Days after finishing the book I’m still drawn to the descriptions of the place in which the Commissario finds himself. The beauty and the peace all the while hiding a deadly crime.

I recommend this book with the proviso that if you haven’t read any of the other books in the series you will not know Brunetti as I do. But nevertheless, I gave the book 5 stars.


The Legal and the Illicit

A new book by David Carter and I thought this was to be an Inspector Darriteau mystery but in fact, he takes a back seat in this story.

We meet the Ridge family, all three generations of them.

But first, we meet Lisa Greystone, engaged to Midge Ridge the heir to the Ridge fortune. Lisa is on holiday alone prior to her wedding to Midge. On a Greek island she gets involved with Nicoliades Emperikos, bar owner and ladies man and what started as fun turns into rape and then later, after Midge finds out what happened, turns into murder.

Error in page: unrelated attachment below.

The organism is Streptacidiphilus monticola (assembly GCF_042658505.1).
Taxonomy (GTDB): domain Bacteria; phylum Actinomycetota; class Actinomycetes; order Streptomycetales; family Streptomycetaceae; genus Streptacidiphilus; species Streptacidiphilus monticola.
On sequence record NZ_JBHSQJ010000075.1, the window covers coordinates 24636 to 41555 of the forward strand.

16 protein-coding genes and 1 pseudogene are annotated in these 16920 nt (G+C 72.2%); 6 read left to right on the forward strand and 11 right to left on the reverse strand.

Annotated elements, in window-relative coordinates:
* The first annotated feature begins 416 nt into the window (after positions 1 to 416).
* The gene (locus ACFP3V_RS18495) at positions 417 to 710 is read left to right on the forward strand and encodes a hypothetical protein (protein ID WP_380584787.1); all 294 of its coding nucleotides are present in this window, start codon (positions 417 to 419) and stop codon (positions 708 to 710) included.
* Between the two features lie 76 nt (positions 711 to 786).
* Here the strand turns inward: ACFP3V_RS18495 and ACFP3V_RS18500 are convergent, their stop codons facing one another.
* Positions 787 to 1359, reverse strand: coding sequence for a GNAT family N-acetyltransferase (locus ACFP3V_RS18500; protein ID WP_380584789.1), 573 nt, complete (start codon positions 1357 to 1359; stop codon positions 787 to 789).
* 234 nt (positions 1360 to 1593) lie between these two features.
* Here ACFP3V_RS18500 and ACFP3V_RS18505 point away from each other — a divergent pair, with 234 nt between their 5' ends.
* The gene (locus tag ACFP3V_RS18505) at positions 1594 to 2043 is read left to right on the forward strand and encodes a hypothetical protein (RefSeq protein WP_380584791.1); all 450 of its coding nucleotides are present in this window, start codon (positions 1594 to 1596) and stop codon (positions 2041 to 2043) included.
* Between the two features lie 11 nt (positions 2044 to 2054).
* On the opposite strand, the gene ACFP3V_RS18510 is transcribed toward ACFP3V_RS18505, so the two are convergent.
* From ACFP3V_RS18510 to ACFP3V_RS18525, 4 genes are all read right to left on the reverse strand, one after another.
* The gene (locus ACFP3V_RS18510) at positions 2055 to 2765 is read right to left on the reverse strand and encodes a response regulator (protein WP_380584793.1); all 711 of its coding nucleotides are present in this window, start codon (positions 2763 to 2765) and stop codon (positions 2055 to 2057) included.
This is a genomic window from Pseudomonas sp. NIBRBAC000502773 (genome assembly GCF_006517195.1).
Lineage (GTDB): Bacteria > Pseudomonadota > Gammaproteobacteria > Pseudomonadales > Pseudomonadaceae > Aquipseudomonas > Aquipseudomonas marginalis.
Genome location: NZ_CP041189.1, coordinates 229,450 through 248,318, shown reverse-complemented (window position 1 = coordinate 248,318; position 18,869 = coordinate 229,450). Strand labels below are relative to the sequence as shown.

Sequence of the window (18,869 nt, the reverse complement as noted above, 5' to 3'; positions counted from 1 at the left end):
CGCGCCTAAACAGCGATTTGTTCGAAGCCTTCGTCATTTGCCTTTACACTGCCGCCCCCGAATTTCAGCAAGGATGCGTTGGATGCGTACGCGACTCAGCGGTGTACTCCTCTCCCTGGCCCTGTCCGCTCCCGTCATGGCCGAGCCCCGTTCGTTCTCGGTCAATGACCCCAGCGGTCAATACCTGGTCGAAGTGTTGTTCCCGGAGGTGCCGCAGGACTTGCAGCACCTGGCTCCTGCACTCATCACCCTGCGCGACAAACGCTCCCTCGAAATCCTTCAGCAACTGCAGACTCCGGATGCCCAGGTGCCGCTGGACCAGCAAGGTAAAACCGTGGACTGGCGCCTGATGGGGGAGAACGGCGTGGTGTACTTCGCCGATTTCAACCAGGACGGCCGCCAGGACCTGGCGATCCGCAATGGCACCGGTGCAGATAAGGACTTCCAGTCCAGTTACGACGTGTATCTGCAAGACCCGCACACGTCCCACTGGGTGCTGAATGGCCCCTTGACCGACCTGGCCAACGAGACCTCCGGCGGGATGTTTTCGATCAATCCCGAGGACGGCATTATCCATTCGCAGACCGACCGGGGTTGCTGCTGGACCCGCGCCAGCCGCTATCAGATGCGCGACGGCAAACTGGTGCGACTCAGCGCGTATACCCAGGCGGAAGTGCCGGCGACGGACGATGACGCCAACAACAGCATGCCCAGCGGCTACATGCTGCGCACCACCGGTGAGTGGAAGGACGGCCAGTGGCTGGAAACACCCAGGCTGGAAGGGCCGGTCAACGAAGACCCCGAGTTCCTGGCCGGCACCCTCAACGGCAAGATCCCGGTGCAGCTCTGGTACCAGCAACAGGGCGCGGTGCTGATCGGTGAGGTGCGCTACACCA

The Ridge family live in a mock Tudor mansion with the unlikely name of Misnomer. The Ridge fortune was started in the depression, by the grandfather Norman known as Rocky, who dragged the family from the inner slums of Liverpool. The family is now going from strength to strength with fingers in every pie, both legal and illicit. They will stop at nothing to succeed and make even more money. And along the way, as they sow many seeds of hatred and jealousy, they create lifelong enemies.